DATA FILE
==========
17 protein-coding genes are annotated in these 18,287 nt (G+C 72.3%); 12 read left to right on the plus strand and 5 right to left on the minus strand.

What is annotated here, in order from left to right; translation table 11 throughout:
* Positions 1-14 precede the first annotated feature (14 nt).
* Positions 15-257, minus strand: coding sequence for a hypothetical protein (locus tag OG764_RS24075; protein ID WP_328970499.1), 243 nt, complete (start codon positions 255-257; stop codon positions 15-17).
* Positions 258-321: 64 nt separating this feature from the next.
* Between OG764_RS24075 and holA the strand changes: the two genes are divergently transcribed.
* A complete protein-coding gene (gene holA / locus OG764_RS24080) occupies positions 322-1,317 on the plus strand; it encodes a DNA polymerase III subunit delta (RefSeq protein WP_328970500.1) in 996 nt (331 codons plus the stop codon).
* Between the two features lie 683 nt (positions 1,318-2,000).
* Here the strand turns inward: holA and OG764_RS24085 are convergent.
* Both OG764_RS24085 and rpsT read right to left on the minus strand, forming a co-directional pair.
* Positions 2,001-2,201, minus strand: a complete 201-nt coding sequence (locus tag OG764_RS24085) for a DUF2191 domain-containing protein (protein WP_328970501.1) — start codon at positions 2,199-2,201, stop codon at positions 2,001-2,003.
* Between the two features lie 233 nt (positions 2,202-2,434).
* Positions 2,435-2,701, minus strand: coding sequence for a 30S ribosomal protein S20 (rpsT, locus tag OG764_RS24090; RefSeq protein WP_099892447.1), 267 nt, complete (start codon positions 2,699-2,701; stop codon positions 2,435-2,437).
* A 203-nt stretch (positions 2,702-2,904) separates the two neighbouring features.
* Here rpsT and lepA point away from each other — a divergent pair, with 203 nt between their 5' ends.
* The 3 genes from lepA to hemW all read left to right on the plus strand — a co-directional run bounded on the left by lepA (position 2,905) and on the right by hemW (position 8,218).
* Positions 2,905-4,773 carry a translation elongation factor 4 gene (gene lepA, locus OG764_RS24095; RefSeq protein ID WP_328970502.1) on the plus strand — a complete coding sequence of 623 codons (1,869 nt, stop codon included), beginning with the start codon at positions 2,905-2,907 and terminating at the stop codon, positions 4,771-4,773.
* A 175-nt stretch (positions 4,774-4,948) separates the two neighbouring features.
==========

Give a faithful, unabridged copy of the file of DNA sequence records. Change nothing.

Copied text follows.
17 protein-coding genes are annotated in these 18,287 nt (G+C 72.3%); 12 read left to right on the plus strand and 5 right to left on the minus strand.

What is annotated here, in order from left to right; translation table 11 throughout:
* Positions 1-14 precede the first annotated feature (14 nt).
* Positions 15-257, minus strand: coding sequence for a hypothetical protein (locus tag OG764_RS24075; protein ID WP_328970499.1), 243 nt, complete (start codon positions 255-257; stop codon positions 15-17).
* Positions 258-321: 64 nt separating this feature from the next.
* Between OG764_RS24075 and holA the strand changes: the two genes are divergently transcribed.
* A complete protein-coding gene (gene holA / locus OG764_RS24080) occupies positions 322-1,317 on the plus strand; it encodes a DNA polymerase III subunit delta (RefSeq protein WP_328970500.1) in 996 nt (331 codons plus the stop codon).
* Between the two features lie 683 nt (positions 1,318-2,000).
* Here the strand turns inward: holA and OG764_RS24085 are convergent.
* Both OG764_RS24085 and rpsT read right to left on the minus strand, forming a co-directional pair.
* Positions 2,001-2,201, minus strand: a complete 201-nt coding sequence (locus tag OG764_RS24085) for a DUF2191 domain-containing protein (protein WP_328970501.1) — start codon at positions 2,199-2,201, stop codon at positions 2,001-2,003.
* Between the two features lie 233 nt (positions 2,202-2,434).
* Positions 2,435-2,701, minus strand: coding sequence for a 30S ribosomal protein S20 (rpsT, locus tag OG764_RS24090; RefSeq protein WP_099892447.1), 267 nt, complete (start codon positions 2,699-2,701; stop codon positions 2,435-2,437).
* A 203-nt stretch (positions 2,702-2,904) separates the two neighbouring features.
* Here rpsT and lepA point away from each other — a divergent pair, with 203 nt between their 5' ends.
* The 3 genes from lepA to hemW all read left to right on the plus strand — a co-directional run bounded on the left by lepA (position 2,905) and on the right by hemW (position 8,218).
* Positions 2,905-4,773 carry a translation elongation factor 4 gene (gene lepA, locus OG764_RS24095; RefSeq protein ID WP_328970502.1) on the plus strand — a complete coding sequence of 623 codons (1,869 nt, stop codon included), beginning with the start codon at positions 2,905-2,907 and terminating at the stop codon, positions 4,771-4,773.
* A 175-nt stretch (positions 4,774-4,948) separates the two neighbouring features.